Walter Vasquez’s letter (The Capital, Jan. 5) castigates those of us suffering each day from the city’s poor growth management. The city has been irresponsible in annexing large tracts of undeveloped land from the county for dense development when we don’t have the infrastructure to support it.
Mr. Vasquez seems to supports all developments, including Crystal Spring, for some unspecific reason other than, perhaps, an unspecified relationship with the developers. The Crystal Spring project would take down 40 acres of forest to build nearly 500 homes, a shopping center and a hotel when nearby roads are clogged and dangerous to drive. By whose standard is that considered responsible development?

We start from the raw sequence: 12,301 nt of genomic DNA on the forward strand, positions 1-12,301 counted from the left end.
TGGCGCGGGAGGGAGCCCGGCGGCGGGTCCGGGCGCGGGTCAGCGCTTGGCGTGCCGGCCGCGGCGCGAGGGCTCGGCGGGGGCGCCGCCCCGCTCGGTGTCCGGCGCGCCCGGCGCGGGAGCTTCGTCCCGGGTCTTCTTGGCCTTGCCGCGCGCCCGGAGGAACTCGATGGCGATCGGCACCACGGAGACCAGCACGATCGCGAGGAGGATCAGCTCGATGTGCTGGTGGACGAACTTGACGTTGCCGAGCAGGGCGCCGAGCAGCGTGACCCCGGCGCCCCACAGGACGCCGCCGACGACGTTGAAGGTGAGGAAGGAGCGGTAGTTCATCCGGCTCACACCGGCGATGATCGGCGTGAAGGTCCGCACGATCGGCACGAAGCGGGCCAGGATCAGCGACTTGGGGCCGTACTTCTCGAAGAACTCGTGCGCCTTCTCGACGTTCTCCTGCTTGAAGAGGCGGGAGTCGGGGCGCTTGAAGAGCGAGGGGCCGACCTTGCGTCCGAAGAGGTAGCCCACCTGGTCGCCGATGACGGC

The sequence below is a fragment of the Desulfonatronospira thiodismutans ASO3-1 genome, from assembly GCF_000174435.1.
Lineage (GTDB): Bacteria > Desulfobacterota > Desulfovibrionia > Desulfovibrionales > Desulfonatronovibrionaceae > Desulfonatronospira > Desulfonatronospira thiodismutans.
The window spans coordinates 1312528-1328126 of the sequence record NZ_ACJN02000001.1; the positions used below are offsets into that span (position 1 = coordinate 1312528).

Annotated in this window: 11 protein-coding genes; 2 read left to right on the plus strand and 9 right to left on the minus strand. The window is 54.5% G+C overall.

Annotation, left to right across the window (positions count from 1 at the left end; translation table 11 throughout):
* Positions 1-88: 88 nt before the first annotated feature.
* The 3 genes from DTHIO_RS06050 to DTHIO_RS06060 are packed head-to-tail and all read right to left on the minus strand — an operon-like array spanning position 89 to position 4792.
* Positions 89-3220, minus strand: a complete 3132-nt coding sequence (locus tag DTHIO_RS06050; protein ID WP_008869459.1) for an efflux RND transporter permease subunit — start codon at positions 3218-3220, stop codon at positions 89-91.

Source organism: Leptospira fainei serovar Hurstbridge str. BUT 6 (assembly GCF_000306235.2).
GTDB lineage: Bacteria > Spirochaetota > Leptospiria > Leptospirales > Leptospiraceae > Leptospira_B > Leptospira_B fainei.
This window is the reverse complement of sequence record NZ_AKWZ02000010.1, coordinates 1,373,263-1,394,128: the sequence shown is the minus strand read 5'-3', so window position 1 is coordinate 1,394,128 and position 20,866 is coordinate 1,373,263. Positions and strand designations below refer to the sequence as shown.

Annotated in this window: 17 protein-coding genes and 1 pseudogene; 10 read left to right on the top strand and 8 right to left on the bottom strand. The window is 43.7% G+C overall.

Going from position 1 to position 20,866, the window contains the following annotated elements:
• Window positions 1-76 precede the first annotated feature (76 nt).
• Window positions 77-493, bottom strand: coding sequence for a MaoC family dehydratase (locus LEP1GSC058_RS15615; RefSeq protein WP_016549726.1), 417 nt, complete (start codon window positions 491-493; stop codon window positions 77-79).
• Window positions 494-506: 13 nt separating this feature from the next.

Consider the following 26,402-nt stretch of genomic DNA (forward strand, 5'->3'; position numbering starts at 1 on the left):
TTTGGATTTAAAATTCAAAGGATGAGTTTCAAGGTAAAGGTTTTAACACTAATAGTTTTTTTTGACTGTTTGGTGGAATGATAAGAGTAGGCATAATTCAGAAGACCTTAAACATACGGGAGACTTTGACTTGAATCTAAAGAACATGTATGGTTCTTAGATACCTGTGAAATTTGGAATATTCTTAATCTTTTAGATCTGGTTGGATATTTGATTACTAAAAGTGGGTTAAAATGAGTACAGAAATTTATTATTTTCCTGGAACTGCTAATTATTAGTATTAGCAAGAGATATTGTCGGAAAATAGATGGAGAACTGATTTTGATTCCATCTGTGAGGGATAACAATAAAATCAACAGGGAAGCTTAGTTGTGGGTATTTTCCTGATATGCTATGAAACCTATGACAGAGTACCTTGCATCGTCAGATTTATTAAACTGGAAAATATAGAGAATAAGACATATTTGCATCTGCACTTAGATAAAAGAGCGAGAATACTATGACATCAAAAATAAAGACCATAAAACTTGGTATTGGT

The 2009 City Comprehensive Plan outlines standards for how much Annapolis should grow, how and where. These guidelines allow growth while still protecting the quality of life for current residents based on traffic, the environment and other parameters. State law requires that the city’s planning regulations be consistent with the comprehensive plan, yet the plan is often ignored.
For instance, the comprehensive plan mandated that the city come up with new regulations to evaluate traffic impacts from new developments. This was considered a priority item and was supposed to be in place by 2012. These new regulations still don’t exist. This is one of several examples of the city looking the other way and ignoring its own requirements for approving developments.
The city should look to redevelopment of existing lagging areas, not stripping forests and increasing stormwater pollution while adding excessive traffic.
FRED GREGORY, ANNAPOLIS